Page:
Pete Elliott followed his brother to Oregon State in 1949 where he coached ends for two seasons. Pete moved on to Oklahoma and served as an assistant from 1951 to 1955. He landed the Head Coaching Job at Nebraska in 1956, but only lasted for one season. The Huskers finished the season with a record of 4 wins and 6 losses. Unfortunately, Pete Elliott was finished at Nebraska. However, the likeable Elliott moved on to the head coaching job at California in 1957. Pete remained there for three seasons compiling a record of 10 wins and 21 losses. However, he did lead the Golden Bears to a conference championship and a Rose Bowl berth in 1956. Unfortunately, he lost to Iowa and brother Bump who was an assistant coach for the Hawkeyes. Pete Elliott accepted the Illinois job in 1960. So, he became a Big Ten coach one year after Bump took over at Michigan.

Bump and Pete Elliott MIchigan Football 1960 | bigbluefootballhistory.com

The Elliott brothers Pete (left) and Bump (right) made Big Ten Football history when they coached against each other in 1960. Photo courtesy of the Bentley Historical Library at The University of Michigan.

A Historic Day for the Elliott Brothers and the Big Ten Conference

So, that’s how we got to the historic date of November 5, 1960. Coach Pete Elliott brought his Illinois Football team to Ann Arbor for his first Big Ten game against his brother Bump. Neither team was tearing up the league. Michigan entered the game with a record of 3 wins a and 3 losses. Guess what? Illinois was also 3-3-0 heading into the “brother” game. As expected, it was a close game, but big brother Bump prevailed over his younger sibling by a score of 8-7.

Football “Firsts” on November 5, 1960:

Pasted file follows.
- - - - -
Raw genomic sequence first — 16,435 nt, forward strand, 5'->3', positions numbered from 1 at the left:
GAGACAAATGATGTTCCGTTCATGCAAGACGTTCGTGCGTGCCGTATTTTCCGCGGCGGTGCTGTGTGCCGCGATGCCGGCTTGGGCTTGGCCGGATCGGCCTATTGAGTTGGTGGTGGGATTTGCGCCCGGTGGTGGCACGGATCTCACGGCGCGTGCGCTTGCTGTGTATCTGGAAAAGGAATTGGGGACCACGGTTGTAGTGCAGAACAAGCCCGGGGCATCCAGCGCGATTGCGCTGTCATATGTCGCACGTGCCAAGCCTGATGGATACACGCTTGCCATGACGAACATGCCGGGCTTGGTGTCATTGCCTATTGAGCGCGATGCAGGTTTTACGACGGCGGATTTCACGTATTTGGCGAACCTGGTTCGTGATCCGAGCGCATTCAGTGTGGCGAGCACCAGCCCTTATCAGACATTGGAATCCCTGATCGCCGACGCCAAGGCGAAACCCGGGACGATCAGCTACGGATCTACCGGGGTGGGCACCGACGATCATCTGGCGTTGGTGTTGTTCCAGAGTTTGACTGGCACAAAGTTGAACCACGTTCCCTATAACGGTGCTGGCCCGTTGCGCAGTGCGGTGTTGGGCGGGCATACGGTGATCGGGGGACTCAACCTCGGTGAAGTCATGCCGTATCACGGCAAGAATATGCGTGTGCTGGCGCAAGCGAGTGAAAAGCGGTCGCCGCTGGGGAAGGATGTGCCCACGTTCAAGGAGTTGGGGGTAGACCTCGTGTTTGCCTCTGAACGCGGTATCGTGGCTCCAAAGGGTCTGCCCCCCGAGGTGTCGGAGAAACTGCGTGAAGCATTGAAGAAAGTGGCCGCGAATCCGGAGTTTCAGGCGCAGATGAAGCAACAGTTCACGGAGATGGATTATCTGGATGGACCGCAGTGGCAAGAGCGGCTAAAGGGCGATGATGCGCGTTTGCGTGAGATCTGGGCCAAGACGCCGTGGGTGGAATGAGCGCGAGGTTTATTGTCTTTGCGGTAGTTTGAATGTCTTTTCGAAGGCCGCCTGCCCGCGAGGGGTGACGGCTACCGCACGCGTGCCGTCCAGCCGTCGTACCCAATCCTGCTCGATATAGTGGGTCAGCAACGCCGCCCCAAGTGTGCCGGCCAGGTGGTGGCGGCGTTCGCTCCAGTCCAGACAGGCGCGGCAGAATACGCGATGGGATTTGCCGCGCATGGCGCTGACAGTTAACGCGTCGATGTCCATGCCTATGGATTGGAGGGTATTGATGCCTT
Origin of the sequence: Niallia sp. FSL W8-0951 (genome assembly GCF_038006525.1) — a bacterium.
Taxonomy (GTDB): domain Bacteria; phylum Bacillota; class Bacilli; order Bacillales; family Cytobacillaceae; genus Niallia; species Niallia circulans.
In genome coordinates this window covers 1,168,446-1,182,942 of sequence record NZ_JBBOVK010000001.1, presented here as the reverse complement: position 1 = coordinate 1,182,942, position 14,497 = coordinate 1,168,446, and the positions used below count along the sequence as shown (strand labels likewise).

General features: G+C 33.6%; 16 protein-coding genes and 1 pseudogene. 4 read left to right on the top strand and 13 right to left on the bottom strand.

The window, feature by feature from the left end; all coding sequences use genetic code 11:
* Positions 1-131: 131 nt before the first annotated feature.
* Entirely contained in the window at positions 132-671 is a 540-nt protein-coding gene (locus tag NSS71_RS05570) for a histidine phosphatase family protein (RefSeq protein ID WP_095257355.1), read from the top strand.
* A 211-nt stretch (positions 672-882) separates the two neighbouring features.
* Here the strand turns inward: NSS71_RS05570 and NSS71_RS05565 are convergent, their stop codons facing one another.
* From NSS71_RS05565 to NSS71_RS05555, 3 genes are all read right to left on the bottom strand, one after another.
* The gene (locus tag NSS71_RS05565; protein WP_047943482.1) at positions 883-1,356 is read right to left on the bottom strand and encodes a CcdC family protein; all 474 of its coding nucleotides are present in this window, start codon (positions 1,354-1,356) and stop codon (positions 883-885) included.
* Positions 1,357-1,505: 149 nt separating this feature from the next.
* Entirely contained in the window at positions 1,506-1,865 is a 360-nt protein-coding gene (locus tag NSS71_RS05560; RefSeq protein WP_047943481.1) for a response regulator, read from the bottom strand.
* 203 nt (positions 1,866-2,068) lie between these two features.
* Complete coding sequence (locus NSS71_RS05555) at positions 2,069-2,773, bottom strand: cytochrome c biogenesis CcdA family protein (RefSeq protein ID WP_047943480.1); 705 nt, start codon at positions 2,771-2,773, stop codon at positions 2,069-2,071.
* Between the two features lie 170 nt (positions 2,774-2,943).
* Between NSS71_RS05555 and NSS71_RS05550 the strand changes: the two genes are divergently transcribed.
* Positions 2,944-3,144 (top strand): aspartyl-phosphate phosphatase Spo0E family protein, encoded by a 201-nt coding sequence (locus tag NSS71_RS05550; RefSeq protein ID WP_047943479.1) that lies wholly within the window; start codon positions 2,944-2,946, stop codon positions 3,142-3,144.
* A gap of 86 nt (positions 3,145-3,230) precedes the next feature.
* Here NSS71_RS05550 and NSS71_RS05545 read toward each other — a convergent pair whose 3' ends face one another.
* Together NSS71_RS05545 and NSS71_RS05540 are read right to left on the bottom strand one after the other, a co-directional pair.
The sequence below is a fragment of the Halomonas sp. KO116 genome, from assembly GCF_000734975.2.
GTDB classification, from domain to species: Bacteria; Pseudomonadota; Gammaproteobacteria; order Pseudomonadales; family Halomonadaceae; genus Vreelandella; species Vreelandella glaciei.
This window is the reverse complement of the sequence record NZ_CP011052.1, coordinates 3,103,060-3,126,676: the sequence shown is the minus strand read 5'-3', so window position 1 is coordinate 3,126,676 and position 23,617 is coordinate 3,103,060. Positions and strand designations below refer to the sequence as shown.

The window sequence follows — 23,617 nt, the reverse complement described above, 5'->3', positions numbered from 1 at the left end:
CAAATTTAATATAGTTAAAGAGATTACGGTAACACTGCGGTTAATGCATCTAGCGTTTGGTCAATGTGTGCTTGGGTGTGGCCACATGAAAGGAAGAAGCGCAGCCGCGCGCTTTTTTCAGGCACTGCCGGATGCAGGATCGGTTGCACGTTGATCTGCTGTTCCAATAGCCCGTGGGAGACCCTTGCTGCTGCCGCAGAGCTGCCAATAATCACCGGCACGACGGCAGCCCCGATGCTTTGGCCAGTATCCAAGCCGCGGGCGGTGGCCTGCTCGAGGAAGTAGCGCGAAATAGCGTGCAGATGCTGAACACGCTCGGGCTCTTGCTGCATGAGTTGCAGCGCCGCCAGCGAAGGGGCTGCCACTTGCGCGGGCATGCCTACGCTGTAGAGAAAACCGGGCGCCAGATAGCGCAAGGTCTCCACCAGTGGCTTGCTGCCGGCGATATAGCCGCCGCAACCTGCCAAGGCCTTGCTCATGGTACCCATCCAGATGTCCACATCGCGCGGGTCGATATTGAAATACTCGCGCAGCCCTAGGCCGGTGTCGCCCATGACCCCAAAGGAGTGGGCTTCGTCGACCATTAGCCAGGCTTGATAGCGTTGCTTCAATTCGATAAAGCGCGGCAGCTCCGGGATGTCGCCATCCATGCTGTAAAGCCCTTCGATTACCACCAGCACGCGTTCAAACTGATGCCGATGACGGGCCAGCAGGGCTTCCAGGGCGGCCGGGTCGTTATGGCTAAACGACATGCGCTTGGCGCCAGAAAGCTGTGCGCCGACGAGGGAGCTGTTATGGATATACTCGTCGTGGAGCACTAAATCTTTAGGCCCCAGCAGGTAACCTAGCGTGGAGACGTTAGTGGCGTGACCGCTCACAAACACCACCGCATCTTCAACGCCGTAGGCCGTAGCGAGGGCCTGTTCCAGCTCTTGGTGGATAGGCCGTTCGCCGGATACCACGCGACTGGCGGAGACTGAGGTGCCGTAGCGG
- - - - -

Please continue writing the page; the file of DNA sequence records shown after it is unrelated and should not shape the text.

Here are the “firsts” that came out of this game and some other interesting facts about the Elliott Brothers:

·         Bump and Pete Elliott were the first two brothers to become head coaches in the Big Ten Conference.

·         The “Battle of the Brothers” was the first time that two brothers squared off against each other in a Big Ten Conference game.  

·         If you fast forward, to November 5, 1966, it was the first, and only, time that two brothers faced each other on the same date in their first and last game against each other. Pete finally beat his big brother after six straight losses. Illinois came to Ann Arbor and left with a 21-28 win.

·         The Elliott brothers are the first, and only, brothers to win a Big Ten Championship. Pete won his in 1963 and Bump did it the next year.

·         Pete and Bump Elliott are also the first, and only, brothers to win a Rose Bowl as players and then as coaches.

An Amazing Family Legacy

So, the Elliott brothers have an unusual legacy as players and coaches. They played on championship teams and coached them too! Of course, both men are members of the College Football Hall of Fame. Bump was inducted in 1989 and Pete was inducted in 1994. Bump and Pete Elliott were a class act who lived up to the Michigan Man standard. Please take a moment today to remember the great Michigan legacy of Bump and Pete Elliott. Go Blue!



Part II. November 5, 2019 National Day Calendar Update: